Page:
Harry Redknapp disclosed yesterday that he had been very keen to bring the French-Senegalese into Tottenham's midfield last season and Vieira hinted that he might actually have gone were it not for the intense north London rivalries. "Redknapp is someone I admire a lot," he said. "I like the way that he has been managing his team [but] it would have been difficult to go there as an ex-Arsenal player."
But others are less convinced of the 33-year-old, who has started just seven Serie A games this season. Lee Dixon and Nigel Winterburn are among those who have questioned City's decision to sign him, though the player wafted away the doubters as forcefully as he did the prospect of United.
"I have nothing to prove to anybody, to Dixon or Winterburn," he said. "I just have to believe in myself. I know what I am capable of. I came back to England and City because I felt I had something to offer. City believe in me and I want to repay their faith. Everyone is allowed to give their opinion but it is one of thousands of opinions. I spoke to the [Manchester City] legend Mike Summerbee only this morning and he told me that he played until he was 40 so hopefully I will too!"
Vieira is not here for the money alone. It is understood that even if he meets the performance targets set him in his highly-incentivised deal he will command a salary of £70,000-a-week – a pauper's wage by City standards – and he has made no secret of the fact that he is here to win back a place in Raymond Domenech's World Cup squad.
Mancini, who may be without Vieira for the arrival of Blackburn on Monday evening because of a knock to the calf the player received in his last Inter match on Wednesday, suggested he would be a regular presence in one of the midfield positions for which competition is fierce. The Italian also relishes the aerial threat he will offer which City do not possess an abundance of.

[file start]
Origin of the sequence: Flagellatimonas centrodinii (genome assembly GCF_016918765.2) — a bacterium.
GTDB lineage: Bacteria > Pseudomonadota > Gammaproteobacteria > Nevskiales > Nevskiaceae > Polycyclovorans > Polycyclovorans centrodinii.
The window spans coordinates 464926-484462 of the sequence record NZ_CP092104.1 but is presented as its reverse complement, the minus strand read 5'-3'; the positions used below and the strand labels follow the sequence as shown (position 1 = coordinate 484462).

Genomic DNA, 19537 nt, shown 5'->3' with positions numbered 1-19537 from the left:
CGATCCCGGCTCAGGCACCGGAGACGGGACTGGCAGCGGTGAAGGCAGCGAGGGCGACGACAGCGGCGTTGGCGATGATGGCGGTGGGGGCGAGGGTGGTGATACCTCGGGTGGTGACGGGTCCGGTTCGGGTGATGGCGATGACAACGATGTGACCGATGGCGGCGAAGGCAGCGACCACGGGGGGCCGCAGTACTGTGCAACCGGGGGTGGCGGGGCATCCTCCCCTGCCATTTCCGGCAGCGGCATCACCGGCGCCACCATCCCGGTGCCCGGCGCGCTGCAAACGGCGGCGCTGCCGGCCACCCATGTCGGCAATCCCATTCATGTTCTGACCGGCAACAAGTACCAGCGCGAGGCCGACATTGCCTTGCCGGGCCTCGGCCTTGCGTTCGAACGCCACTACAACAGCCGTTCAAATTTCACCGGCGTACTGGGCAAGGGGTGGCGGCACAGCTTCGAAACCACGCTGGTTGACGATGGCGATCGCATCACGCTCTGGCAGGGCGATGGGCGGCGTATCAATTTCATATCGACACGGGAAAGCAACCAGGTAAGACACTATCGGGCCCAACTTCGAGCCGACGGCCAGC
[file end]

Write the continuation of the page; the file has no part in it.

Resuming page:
"He is tall and scores goals with his head, which is important," said Mancini, who reserves judgement on whether Vieira will become his captain.
The Premier League is a faster place than the one Vieira remembers and even he admits that his brain must deliver a little of what is legs once did.
"Can I cope with the changes? Yes, of course," he said. "I might not be as quick as I was at 20, but my brain is still going really fast. Football is not all about running or speed, it is about using your brain and I have no doubt that I can cope with it, no problems."
He was also as bold about City's title pretensions as his manager has been in the past few weeks. City are "a team who can fight for the title," he believes, "because I don't believe there is another team in the Premier League that has the quality of strikers that we have. The players that we have can score at any time during the game. To win games, you need to score goals and we have got that."
Which United haven't? "I can see the morning's papers!" he replied, sensing the controversy. "I haven't forgotten that! I don't say they are better or nor better, but we can score goals." The wise old head is certainly there, even if the legs are not.